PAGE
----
Michael Pisaro: stages of musical development – in touch with the divine listening experience.

Michael Pisaro – Harmony Series No.1 from johnny chang on Vimeo.

The above is a beautiful performance of Harmony series #1 as composed by Michael Pisaro.

Michael Pisaro (born 1961 in Buffalo, New York) is a guitarist and composer. A member of the Wandelweiser Composers Ensemble, he has composed over 80 works for a great variety of instrumental combinations, including several pieces for variable instrumentation. A particularly large category of his works are solo works, notably a series of 36 pieces (grouped into 6 longer works) for the three-year, 156-concert series organized by Carlo Inderhees at the Zionskirche in Berlin-Mitte from 1997-1999. Another solo piece, pi (1-2594), was performed in installments by the composer on 15 selected days in February 1999, in Evanston, Illinois, and in Düsseldorf in 2000-2001.

His work is frequently performed in the U.S. and in Europe, in music festivals and in many smaller venues. It has been selected twice by the ISCM jury for performance at World Music Days festivals (Copenhagen,1996; Manchester, 1998) and has also been part of festivals in Hong Kong (ICMC, 1998), Vienna (Wien Modern,1997), Aspen (1991) and Chicago (New Music Chicago, 1990, 1991). He has had extended composer residencies in Germany (Künstlerhof Schreyahn), Switzerland (Forumclaque/Baden), Israel (Miskenot Sha’ananmim), Greece (EarTalk) and in the U.S. (Birch Creek Music Festival/Wisconsin). Concert length portraits of his music have been given in Munich, Jerusalem, Los Angeles, Vienna, Brussels, Curitiba (Brazil), Berlin, Chicago, Düsseldorf, Zürich, Cologne, Aarau and elsewhere.

Most of his music of the last several years is published by Edition Wandelweiser (Germany). Two CDs of his work have been released by Edition Wandelweiser Records. He has performed many of his own works and those of close associates Antoine Beuger, Kunsu Shim, Jürg Frey and Manfred Werder, as well as works from the experimental tradition, especially John Cage, Christian Wolff, Robert Ashley and George Brecht.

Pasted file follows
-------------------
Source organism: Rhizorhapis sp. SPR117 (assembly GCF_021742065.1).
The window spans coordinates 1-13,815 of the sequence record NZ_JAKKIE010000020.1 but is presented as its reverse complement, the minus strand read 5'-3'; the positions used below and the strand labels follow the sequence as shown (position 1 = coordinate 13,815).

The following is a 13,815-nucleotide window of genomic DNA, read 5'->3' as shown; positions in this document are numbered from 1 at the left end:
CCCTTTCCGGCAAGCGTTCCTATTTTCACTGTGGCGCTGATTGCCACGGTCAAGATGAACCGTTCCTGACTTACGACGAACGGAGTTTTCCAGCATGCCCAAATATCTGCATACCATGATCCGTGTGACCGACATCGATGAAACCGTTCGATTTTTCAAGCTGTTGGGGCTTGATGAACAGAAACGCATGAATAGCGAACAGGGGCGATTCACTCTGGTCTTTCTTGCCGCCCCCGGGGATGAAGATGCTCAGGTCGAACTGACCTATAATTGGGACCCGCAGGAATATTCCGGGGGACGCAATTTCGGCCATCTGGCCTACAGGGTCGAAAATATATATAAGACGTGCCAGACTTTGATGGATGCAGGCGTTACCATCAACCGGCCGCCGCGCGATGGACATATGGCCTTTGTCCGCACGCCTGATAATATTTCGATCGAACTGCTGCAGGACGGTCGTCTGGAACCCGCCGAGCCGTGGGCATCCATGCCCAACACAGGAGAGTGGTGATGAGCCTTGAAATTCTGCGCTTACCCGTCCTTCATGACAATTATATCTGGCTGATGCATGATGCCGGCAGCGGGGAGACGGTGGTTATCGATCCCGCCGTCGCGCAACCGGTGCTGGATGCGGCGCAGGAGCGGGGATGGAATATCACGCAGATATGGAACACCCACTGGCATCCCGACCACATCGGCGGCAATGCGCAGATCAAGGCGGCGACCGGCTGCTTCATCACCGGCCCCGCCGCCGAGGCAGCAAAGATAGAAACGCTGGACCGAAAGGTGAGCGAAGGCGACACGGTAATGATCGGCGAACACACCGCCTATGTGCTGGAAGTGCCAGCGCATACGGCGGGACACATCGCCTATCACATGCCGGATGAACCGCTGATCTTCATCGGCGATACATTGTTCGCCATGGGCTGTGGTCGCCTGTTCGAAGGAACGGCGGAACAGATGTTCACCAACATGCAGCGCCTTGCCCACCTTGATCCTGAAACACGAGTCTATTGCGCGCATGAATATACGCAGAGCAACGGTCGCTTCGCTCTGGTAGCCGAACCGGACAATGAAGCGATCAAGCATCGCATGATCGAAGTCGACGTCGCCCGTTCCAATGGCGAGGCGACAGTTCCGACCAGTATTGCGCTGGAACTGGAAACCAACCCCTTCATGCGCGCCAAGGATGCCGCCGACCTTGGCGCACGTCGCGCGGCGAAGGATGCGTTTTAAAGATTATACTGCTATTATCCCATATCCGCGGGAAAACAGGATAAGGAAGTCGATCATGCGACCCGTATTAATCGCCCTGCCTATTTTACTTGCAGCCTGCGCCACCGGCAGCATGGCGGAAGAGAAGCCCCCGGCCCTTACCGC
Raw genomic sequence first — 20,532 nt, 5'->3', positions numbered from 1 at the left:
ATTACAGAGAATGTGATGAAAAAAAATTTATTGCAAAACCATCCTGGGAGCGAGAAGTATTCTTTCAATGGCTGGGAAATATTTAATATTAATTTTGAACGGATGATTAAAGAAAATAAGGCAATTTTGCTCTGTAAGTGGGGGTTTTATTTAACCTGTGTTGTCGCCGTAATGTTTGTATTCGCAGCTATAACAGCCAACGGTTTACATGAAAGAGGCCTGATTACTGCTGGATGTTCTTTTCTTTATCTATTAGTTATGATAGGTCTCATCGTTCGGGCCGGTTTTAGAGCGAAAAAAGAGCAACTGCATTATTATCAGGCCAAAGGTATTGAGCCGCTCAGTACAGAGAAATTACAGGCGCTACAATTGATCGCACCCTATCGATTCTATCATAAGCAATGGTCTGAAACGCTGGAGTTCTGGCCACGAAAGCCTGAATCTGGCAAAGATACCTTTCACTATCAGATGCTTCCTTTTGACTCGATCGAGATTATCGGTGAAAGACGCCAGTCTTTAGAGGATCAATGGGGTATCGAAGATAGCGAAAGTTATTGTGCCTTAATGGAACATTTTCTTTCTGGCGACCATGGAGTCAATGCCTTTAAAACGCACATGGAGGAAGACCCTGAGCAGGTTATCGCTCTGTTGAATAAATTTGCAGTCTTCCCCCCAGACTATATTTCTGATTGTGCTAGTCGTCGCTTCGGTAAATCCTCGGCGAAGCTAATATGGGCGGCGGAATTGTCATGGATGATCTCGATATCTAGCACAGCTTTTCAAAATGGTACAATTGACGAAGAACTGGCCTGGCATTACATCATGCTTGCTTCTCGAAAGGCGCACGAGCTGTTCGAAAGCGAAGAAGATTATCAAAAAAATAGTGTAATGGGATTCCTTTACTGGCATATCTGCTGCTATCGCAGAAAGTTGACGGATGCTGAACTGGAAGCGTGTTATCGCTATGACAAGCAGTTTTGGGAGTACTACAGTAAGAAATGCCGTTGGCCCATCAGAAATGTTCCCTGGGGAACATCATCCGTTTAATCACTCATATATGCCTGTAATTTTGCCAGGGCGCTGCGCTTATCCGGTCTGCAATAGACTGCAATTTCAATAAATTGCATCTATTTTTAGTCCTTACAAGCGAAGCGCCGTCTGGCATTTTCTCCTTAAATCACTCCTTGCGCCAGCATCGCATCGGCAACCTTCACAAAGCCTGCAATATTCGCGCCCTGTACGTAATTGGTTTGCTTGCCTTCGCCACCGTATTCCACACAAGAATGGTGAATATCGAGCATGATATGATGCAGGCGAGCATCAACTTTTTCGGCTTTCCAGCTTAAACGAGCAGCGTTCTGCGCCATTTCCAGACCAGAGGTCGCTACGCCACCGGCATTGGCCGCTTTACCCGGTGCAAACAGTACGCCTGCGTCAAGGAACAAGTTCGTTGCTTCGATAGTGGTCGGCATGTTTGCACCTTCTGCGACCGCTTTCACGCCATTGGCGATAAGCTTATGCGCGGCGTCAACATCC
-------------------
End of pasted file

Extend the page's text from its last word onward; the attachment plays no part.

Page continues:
I will be listening to and reviewing many of Michael’s experimental works over the next few months, so I thought it best to offer a bit of an introduction here. The above is a simple bio chopped and pasted from the wiki and other places. The invigorating thing about him is not, of course, his personal history, it is what he brings to the conversation about sound and the artistic pursuits of our own relationship to sound. For Michael, there are three important stages in the human relationship to sound:

Stage 1: To change the relationship to the listening experience of the hearer. Here Michael primarily cites John Cage whose work taught us that we can alter our own listening experience. In other words the listener has a choice and they can exercise that choice to change who and what they are as a listener. This is important because modern composers will play with this notion that the listener has choice. Adapting to this change is crucial in the journey to becoming an informed listener.

Stage 2: To identify with the work in the soundscapes. Schaffer is the artist mentioned in conjunction with this important discovery. Schaffer felt that sound signals were alarming and that because of our environment, we had switched off our critical response to the sound. In other words, an environment filled with sound contributes to our experience of a specific sound. Shaffer defined the environments as ‘hi-fi’ and ‘low-fi’, the hi-fi being sounds that have an interactive quality, that are changing and moving in response to who is making the sound. (more like a portrait) Low-fi sounds are only made by machines and are a constant that will change your relationship to the hi-fi sounds around. A good example of this is traffic impacting on birdsong or breeze.

Stage 3: Finally, the soundscape as a work of art. Luc Ferrari was the first composer to do this . Part of this is to recognise that technology has transformed our relationship to sound in that we can now record people and take their sound portrait, but we can also repeat sounds and reproduce them in an altered state.

Engaging deeply with these experiences is part of the gift I hope to offer myself as I connect deeply with the work of Michael Pisaro.

Below is a quote from the Harmony website :

“Only [harmony series no. 17]” arose, as part of the whole collection of harmony series pieces, as something of a special case. Each of the other pieces in the series tries to understand harmony as the sum of potential relationships between (human) performers. Consequently in these works, the actual harmonic relations are not prescribed, just the structure for these relationships. “Only” attempts to reframe this question in a different context. Here one is asked, under the aegis of a poem by Kenneth Rexroth, to listen to an environment for a long time, occasionally responding (by making a long tone). In performing the piece, I encounter the following questions: “What, in the sum of things occurring now, do I hear, and how do these things harmonize themselves? How can I express my relation to this harmony as a tone? What effect does this have on my continued listening? How will I spend my time? Do I experience the void or just imagine it?”

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